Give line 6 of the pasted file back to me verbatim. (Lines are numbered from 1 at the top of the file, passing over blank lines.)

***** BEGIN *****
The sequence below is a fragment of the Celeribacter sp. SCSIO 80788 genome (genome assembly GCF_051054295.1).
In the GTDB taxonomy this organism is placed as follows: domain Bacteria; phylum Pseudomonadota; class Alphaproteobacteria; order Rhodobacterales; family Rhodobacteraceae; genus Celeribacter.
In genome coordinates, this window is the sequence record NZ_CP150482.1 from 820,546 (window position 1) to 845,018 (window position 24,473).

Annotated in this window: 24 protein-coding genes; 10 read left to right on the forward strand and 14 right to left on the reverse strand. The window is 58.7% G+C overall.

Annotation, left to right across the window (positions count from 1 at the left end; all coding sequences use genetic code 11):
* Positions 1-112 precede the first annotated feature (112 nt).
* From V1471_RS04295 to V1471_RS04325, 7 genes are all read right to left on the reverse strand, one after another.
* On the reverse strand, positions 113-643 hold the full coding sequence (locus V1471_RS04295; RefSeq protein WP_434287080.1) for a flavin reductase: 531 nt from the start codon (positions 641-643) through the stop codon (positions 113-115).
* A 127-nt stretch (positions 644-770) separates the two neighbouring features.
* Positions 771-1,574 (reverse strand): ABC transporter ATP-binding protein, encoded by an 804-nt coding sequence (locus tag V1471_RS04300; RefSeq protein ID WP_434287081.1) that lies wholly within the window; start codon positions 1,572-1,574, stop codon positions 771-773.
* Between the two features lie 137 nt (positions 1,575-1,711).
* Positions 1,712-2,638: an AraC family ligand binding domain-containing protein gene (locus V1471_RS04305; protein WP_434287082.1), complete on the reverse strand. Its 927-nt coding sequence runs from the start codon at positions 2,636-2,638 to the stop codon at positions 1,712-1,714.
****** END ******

* Positions 1-112 precede the first annotated feature (112 nt).